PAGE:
RVW | Eric Stotik : New Work
A recent alumni reviews a massive and cinematic piece by Eric Stotik '85.
Eric Stotik : New Work
By Laura DeVito, MFA ’13
In 2011, the Regional Arts and Culture Council named Eric Stotik ’85 a RACC Fellow in Visual Arts. That award gave him the time and resources he needed to make artworks that challenged the boundaries of connection and fragmentation.
In an artist talk on September 14, Stotik said the “anchor” of the eleven-paneled piece is Untitled (Study from “Africa Adorned”), 2013. From this piece, he began Untitled, 2013, a massive 5-foot by 45-foot acrylic painting on paper, which you can see at the Laura Russo Gallery from September 5 through 28, 2013. The first and furthest left of the eleven panels depicts a woman cloaked in red, surrounded by blue skies. On her wrist is a metal chain. After finishing this panel, Stotik continued with the panel furthest to the right and worked backward from there. A painted rope connects ten of the eleven panels (all except for the furthest left, which depicts the metal chain.) Stotik says the rope “represents intellect and inner self,” in some circumstances. I’m curious how the metal chain in that first and furthest left panel is different from the rope.
Stotik recollected in his artist talk why he applied to be a Fellow in Visual Arts. He “wanted to get out of his basement” and “work on a grand scale.” At the time, he had also begun making more practical material choices such as using French watercolor paper that was easier to roll up and put in his car. The constraints of mobility and practicality are evident throughout the show; the large paper panels are even hung with pushpins.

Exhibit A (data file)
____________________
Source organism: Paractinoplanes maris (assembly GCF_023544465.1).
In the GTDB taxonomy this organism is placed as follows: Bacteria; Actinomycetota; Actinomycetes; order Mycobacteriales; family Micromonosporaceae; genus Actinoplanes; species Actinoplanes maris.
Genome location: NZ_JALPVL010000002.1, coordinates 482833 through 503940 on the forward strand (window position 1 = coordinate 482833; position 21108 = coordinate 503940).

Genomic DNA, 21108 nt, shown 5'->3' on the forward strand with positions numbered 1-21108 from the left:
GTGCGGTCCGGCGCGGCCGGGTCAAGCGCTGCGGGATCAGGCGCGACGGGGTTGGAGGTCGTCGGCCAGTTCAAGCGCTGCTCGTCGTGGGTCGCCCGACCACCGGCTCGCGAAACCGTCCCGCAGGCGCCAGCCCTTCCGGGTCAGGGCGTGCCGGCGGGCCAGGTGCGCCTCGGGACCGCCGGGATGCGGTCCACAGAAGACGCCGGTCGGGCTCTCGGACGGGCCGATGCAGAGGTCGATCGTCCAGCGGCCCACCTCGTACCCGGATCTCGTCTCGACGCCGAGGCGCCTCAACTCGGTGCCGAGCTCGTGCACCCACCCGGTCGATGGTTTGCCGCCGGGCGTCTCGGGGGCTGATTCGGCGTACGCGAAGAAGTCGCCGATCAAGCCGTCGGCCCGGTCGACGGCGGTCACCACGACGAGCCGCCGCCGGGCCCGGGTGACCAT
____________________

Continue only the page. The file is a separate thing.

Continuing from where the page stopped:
The acrylic paintings have a watercolor feel; Stotik uses a modified glazing technique while working on the panels to avoid the plastic look that acrylics tend to show. Stotik doesn’t hide the panels’ imperfections: the paper on the first panel does not match-up completely with the next and the color tones from each panel do not completely blend from one to another. Stotik uses prominent blues to help balance the strong horizontal shape of the entire piece (it is, after all, 45-feet long). He uses reds because, in his words, “it’s not always calm and blue.” Stotik’s sources come from “worthless picture books,” and when asked detailed questions as to why he used a certain technique or approach, he said simply, “I just trust myself to do it. I don’t ask myself why I do this.” In other words, after years of expertise in painting, Stotik is able to intuitively make this work. For Stotik, intuition is a guiding principle.
Stotik described his thought process as being more fragmented. When I asked him if he’d rather have his panels hung in a circular formation, he entertained the idea. He liked that it would connect the panels, but noted that you would never really be able see it the whole piece at once. In a way, I understand this to be how we understand time. We can never be in the past, present, and future all at once; we can only see glimmers of time and how we perceive it in the current moment.
During Stotik’s artist talk, the audience asked many questions about narrative. It’s hard not to when the work resembles a cinematic reel. Though Stotik did not say that the work was narrative (“most of it was done in my mind”), he did however admit that there were, “a lot of [external and] historical references.” One of these references was to medical equipment. Stotik loves the tension that medical equipment brings; it is something that heals but also terrifies. Stotik ended his artist talk with the comment: “I’m not addressing human nature, but the human condition.”
Indeed, in the two years since being awarded the RACC Visual Arts Fellowship, Stotik has made use of time and resources to achieve an astounding piece. It will be interesting to see what the future holds for his painting practice.
Eric Stotik : New Work by Eric Stotik is on view at Laura Russo Gallery in Portland, OR, through September 28, 2013.